You’ve Found a Critter, Now What?

Read about how to find macro subjects.

You first 30 macro subjects are rather intimidating.

But first!

Stop and take a couple of breaths.  Relax.  Think, then act.

Mark the subject so that you can find it again if you drift away a bit.  I’ll stick my Lembeh stick into the sandy bottom in good visibility or drop a lit torch about half a meter (or less) away in bad visibility.  That way if I look down at my camera to fix a problem or have a hand conversation with somebody, I can go back to where the subject is.

Some things to ask about the subject…

Is it shy?  Some subjects like gobies retreat into their home (or just leave the area) when you approach.  They’re afraid that you’re going to eat them.  With these animals, you have to go slow and steady when you move around them.

Does it hate white light?  Shrimp and crabs are notorious for not liking white light.  It hurts their eyes.  With these creatures, you have to either use a red focus light or no focus light.  White lights are straight out.  This also means that it’s hard to get photos of them without a strobe.

What are its key features? Every animal has a set of features that really define what they are.

  • Shrimp and crabs: eyes, claws.
  • Nudibranchs: rhinophores, gills, eggs.
  • Seahorses and pipefish:  mouth, eyes, tiny fins, and sometimes a pregnant belly.
  • Gobies and other small fish: eyes, face fringes, dorsal fin.

Which direction is the animal facing and moving?  Most of the best shots are from the front of the creature.  This isn’t always the deal, but understanding where the “face” is can be a good start at how you approach the photo shoot.

Some questions about where you’re at…

Is there another subject nearby?  Sometimes, this happens: there is a better subject nearby.  Or sometimes your subject is in a bad location to shoot (usually facing down or in a crack that you can’t stick a lens and strobes in) but there is another one of the same close by that is in a location where you can shoot.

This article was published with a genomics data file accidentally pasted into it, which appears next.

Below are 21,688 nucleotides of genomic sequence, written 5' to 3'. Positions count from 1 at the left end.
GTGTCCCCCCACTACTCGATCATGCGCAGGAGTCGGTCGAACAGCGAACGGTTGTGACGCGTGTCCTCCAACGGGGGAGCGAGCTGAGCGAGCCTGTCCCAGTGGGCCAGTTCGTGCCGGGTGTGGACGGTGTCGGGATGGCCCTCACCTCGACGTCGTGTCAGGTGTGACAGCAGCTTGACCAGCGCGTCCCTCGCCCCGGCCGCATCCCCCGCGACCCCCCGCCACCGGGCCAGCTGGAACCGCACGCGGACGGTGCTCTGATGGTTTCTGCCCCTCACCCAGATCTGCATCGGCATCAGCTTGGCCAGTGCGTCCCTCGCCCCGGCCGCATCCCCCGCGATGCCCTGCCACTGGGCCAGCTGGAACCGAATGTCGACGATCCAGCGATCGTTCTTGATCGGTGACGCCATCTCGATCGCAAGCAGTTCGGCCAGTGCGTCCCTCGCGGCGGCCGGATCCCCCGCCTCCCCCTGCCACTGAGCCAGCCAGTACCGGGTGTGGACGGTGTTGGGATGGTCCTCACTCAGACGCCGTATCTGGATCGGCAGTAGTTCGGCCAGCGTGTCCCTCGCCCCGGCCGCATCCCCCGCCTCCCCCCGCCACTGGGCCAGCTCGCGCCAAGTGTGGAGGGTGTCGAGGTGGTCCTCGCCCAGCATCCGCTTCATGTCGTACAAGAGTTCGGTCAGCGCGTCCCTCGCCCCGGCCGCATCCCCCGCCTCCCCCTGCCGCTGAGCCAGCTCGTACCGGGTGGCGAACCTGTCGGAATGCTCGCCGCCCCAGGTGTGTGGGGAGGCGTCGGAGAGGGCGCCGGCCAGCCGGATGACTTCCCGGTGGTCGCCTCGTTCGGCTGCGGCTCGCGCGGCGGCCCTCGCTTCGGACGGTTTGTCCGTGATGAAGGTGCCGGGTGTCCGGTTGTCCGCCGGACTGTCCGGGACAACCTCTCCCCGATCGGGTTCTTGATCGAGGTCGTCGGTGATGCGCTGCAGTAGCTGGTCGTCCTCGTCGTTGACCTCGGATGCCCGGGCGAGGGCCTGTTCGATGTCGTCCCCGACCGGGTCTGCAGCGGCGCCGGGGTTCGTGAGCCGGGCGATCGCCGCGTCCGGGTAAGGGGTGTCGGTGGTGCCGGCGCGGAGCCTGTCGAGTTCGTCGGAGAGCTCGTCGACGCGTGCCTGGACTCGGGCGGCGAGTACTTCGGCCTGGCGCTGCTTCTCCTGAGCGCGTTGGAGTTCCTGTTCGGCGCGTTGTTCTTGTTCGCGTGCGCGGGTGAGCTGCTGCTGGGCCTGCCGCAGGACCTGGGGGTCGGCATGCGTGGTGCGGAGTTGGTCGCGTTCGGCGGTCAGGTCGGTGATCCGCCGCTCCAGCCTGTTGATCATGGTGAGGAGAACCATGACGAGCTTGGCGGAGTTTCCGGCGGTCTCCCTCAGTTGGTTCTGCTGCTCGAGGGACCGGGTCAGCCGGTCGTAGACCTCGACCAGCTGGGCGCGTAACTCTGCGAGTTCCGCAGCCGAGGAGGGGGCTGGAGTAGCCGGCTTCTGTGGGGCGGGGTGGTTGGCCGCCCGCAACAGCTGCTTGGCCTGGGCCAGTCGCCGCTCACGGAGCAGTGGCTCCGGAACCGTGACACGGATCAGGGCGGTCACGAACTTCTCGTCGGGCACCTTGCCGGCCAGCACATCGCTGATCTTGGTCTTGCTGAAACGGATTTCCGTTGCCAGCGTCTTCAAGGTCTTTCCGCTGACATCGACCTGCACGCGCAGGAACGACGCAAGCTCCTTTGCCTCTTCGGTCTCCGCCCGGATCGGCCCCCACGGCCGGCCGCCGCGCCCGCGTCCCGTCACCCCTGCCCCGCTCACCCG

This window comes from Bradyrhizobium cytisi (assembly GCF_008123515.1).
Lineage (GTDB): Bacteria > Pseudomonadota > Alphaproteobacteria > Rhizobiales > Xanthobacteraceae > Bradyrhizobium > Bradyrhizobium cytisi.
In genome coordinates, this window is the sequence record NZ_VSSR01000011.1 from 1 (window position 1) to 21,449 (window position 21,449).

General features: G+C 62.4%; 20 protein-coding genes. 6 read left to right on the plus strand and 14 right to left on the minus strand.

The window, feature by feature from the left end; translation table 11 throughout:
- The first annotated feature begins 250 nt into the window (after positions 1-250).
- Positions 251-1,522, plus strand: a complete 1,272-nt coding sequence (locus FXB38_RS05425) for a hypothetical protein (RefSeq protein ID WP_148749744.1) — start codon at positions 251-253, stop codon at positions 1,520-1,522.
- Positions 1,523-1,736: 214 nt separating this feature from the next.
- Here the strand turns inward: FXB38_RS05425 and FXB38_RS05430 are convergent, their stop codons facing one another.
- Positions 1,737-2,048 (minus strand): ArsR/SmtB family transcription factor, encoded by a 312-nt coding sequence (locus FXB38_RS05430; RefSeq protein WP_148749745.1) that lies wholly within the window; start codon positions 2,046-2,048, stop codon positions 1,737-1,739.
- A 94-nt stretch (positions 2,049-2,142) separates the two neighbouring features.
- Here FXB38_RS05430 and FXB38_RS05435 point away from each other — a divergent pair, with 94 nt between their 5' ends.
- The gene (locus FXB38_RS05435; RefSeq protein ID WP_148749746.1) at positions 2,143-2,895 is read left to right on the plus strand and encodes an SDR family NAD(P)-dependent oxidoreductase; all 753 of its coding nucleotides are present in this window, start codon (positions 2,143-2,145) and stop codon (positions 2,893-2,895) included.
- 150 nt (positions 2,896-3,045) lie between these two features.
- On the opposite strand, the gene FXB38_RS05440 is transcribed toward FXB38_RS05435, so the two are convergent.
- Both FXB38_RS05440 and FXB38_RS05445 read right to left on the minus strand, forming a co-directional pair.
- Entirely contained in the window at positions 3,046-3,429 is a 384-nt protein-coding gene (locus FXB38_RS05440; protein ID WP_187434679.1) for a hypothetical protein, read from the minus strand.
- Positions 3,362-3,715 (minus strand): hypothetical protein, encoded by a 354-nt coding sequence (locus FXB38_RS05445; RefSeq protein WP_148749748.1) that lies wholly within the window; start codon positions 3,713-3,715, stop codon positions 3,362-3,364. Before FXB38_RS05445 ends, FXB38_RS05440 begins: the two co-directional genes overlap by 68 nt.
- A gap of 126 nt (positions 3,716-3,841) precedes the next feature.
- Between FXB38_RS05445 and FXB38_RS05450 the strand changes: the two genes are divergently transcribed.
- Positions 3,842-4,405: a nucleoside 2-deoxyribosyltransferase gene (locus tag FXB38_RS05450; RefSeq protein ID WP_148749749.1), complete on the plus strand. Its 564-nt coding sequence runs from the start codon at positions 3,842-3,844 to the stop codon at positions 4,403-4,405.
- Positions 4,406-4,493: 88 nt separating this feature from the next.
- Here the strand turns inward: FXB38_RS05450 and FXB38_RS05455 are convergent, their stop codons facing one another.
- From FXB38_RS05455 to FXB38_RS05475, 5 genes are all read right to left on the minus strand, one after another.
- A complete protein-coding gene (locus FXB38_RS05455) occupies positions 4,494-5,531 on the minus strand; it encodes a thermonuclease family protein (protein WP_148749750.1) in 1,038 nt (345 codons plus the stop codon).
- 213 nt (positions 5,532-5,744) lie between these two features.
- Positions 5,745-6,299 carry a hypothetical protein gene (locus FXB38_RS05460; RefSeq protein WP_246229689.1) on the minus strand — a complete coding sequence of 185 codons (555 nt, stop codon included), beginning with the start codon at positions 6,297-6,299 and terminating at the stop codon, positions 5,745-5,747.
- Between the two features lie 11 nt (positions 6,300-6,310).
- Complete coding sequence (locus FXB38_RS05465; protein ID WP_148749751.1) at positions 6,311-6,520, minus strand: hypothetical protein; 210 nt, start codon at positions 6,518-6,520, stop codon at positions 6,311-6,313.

Where is the current coming from?  Ideally, you want to take pictures while you’re facing into the current to minimize sand in the shot.  Sand is backscatter and that’s bad, mkay?  Sadly, though, most subjects when you find them will be facing into the current, and this complicates life.  So you have to stop and think about where you and your camera can be located in order to minimize the dirt in your shot.

Is the bottom safe to you and itself?  Will you break off coral if you take this shot?  Will you be rolling around on fire coral?  Is there a scorpionfish sitting in the marl that will stick you with venom?  More about safety here.

Approach the Subject

Add or remove your diopter.  Match your diopter to the size of the subject.  I use a flip holder, so it’s relatively trivial to flip in and out on shots.  The one downsize is that I then have to change exposure settings, especially aperture, because the depth of field and amount of visible light change.  Some people screw their diopters in and out, and if you’re one of those people, be sure to mark your subject before you do.

Adjust your strobes.  If there isn’t enough room for you strobes on the bottom, then you’ll have to move them to the top of the lens like Mickey Mouse ears.  Or use a completely different style.  If you keep your strobes off while you hunt, turn them on now.

Get a focus lock.  Lock your focus on the sand or coral nearby.  Or use the focus gear on your housing to move the focus to the desired length away from the lens front.  This will help you find the subject better.  I’ll also make a test shot to wake up my camera and strobes if they went into sleep mode.

Go slow.  Fast means making dust in the water and scaring the subject.  Try to contain your excitement.

Shoot away!!

 

 

See You Underwater!!

–Mike

 

 

 

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